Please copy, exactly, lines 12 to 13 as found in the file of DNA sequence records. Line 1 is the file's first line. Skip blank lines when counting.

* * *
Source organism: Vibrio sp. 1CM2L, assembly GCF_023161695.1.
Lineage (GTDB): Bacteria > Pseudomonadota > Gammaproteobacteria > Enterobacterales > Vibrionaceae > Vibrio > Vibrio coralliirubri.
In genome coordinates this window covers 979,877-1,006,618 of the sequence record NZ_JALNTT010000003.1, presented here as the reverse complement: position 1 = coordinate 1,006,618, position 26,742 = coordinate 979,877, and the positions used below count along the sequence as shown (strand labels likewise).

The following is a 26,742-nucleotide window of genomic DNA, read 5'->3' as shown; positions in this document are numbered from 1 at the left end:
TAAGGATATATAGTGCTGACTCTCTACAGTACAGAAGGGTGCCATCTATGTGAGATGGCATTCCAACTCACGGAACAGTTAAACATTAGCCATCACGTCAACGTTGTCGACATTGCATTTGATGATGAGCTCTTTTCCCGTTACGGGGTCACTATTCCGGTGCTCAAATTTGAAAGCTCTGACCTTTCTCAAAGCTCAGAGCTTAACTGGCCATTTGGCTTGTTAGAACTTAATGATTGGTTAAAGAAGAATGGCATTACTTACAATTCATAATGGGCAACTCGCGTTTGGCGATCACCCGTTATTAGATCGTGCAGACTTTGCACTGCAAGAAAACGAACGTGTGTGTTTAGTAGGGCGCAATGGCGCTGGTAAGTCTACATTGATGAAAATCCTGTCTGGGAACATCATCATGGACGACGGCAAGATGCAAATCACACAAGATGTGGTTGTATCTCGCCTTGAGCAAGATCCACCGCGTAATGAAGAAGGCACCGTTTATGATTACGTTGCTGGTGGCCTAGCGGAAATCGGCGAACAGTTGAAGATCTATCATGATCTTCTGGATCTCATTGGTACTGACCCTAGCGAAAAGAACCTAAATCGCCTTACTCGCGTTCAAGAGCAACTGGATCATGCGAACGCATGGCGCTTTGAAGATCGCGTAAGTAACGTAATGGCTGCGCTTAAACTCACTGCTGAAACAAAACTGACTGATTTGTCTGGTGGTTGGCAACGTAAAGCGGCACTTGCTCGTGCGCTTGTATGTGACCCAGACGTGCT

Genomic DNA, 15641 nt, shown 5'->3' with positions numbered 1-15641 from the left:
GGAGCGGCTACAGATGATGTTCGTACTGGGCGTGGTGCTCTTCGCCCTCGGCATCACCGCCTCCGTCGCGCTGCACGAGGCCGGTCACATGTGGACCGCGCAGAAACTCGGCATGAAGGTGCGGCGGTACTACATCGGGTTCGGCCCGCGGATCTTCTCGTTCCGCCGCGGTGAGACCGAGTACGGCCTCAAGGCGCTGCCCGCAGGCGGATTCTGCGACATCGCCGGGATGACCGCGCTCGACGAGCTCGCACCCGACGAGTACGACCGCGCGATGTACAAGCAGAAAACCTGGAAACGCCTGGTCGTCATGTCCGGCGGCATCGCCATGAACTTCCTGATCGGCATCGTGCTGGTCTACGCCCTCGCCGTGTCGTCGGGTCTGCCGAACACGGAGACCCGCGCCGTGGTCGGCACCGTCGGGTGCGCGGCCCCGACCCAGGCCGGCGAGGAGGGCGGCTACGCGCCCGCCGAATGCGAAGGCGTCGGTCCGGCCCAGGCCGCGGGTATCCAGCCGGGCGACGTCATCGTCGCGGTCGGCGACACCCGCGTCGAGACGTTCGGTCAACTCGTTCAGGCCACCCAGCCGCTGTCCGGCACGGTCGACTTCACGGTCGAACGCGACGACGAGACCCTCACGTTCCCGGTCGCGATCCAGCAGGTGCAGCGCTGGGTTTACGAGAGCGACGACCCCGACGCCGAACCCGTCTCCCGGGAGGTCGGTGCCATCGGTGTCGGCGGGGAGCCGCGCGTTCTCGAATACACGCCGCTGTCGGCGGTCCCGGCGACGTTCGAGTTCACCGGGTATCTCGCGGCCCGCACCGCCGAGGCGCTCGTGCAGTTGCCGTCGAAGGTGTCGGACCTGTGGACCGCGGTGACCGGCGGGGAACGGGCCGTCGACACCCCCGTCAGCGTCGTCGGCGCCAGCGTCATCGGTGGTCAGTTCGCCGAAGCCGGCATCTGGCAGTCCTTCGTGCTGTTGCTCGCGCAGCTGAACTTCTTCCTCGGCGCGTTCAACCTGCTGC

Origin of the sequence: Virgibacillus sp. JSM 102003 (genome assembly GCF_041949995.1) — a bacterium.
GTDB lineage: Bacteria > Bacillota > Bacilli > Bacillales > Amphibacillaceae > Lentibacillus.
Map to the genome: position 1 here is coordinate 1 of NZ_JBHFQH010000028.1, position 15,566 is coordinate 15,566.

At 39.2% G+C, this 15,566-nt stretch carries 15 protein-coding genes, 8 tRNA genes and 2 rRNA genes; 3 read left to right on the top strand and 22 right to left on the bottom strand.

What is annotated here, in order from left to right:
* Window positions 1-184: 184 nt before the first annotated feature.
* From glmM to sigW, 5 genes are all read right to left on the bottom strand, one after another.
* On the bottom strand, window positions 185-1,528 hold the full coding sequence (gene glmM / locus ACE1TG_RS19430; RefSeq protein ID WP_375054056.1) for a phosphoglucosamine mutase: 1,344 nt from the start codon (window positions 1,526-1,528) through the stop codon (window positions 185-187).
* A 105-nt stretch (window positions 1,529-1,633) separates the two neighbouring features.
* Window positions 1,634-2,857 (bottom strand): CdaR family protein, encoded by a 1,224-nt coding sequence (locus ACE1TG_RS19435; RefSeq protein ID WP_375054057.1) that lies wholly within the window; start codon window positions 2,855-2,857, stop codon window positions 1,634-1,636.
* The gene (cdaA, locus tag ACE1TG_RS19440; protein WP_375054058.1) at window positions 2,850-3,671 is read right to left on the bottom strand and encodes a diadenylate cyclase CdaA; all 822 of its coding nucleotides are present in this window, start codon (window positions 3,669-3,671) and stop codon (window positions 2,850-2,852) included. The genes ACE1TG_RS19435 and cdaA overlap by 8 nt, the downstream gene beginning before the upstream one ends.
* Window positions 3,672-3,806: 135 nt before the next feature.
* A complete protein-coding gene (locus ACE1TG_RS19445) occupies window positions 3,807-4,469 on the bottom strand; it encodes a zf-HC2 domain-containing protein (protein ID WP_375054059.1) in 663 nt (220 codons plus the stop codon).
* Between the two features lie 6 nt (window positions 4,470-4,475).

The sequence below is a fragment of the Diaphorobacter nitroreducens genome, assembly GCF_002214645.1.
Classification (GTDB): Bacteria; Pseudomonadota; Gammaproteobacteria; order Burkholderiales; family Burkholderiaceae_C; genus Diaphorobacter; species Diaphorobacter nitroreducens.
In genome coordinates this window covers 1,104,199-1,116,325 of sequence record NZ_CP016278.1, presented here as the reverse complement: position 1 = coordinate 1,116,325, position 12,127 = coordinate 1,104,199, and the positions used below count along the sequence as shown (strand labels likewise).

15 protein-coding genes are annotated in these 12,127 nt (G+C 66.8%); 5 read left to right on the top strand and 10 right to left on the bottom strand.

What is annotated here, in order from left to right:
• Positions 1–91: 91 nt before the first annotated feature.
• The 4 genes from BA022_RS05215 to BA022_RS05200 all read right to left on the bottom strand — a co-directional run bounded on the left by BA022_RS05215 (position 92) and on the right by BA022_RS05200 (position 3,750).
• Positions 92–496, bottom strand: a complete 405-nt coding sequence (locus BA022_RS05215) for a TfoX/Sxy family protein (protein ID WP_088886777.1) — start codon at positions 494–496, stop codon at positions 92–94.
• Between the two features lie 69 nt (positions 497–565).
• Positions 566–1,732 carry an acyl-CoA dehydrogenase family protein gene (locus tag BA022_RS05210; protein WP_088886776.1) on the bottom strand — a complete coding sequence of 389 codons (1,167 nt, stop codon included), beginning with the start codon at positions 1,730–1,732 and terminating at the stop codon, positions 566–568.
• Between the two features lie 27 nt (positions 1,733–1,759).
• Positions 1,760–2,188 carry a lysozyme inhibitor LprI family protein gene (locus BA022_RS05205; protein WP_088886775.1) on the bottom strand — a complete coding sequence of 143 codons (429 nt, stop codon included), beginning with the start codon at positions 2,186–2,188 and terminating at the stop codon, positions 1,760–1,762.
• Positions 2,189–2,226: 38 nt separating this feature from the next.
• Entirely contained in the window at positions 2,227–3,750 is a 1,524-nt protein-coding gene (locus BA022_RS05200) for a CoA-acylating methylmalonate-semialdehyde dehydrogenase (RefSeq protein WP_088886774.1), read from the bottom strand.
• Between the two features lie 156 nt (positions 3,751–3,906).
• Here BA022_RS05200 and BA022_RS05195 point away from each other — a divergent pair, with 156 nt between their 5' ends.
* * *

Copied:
What is annotated here, in order from left to right:
* Window positions 1-184: 184 nt before the first annotated feature.